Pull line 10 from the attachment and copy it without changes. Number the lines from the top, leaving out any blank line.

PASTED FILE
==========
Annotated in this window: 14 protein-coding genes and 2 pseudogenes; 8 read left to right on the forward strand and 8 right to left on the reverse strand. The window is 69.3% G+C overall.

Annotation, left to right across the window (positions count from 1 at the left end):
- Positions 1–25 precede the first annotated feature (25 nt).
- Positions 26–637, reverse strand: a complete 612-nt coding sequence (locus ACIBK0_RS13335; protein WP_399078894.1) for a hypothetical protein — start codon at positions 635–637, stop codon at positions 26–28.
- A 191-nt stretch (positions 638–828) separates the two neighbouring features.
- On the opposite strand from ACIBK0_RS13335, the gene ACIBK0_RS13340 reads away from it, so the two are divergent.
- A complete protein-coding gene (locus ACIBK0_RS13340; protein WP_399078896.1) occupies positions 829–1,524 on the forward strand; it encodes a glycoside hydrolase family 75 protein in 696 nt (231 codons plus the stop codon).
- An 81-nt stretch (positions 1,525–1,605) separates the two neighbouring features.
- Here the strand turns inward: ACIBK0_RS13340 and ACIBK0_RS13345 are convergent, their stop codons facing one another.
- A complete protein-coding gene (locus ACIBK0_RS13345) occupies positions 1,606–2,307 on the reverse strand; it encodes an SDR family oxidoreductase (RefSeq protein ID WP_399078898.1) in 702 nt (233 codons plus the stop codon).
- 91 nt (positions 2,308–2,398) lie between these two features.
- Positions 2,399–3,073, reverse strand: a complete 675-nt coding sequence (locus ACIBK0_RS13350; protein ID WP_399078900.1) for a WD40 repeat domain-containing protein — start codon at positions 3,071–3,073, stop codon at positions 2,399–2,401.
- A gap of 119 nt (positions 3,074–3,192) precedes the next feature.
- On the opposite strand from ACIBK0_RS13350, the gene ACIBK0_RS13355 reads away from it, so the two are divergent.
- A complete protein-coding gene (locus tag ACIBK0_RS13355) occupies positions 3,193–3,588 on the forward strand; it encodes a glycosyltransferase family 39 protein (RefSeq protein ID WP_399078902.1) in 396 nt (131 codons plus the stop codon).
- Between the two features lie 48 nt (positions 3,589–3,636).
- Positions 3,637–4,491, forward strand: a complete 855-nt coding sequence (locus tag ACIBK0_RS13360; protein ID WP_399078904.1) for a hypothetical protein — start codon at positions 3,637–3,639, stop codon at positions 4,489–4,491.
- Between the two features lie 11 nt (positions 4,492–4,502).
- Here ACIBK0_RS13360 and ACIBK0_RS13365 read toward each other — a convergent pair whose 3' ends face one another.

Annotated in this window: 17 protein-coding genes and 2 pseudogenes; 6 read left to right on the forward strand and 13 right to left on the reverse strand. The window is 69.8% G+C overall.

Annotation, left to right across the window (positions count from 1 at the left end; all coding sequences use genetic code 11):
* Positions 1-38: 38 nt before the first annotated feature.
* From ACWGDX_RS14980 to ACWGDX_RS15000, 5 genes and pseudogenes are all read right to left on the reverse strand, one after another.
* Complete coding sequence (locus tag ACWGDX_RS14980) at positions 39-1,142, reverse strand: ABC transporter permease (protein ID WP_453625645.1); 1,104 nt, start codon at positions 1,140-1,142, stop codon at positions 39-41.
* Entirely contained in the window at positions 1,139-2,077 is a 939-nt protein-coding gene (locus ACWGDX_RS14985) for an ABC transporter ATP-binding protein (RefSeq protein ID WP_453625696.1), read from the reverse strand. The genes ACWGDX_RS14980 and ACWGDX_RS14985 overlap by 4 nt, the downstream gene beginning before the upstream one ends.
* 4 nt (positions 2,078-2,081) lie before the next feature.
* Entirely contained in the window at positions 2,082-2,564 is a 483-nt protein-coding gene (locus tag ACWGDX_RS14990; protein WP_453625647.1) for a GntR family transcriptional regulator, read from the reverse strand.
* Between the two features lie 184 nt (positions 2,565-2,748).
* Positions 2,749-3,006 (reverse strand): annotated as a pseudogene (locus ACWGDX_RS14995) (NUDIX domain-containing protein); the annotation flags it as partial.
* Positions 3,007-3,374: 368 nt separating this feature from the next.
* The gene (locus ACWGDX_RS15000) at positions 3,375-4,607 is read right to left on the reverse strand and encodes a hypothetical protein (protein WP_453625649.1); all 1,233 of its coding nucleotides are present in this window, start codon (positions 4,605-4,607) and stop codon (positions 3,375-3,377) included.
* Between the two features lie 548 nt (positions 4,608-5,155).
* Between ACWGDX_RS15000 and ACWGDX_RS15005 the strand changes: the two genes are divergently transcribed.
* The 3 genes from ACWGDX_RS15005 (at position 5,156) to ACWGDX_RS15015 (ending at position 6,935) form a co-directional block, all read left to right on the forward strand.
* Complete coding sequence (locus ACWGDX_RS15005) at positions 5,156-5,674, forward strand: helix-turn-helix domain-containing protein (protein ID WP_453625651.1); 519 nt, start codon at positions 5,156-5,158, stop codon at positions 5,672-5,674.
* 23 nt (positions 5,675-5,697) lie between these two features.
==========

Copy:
- A complete protein-coding gene (locus ACIBK0_RS13345) occupies positions 1,606–2,307 on the reverse strand; it encodes an SDR family oxidoreductase (RefSeq protein ID WP_399078898.1) in 702 nt (233 codons plus the stop codon).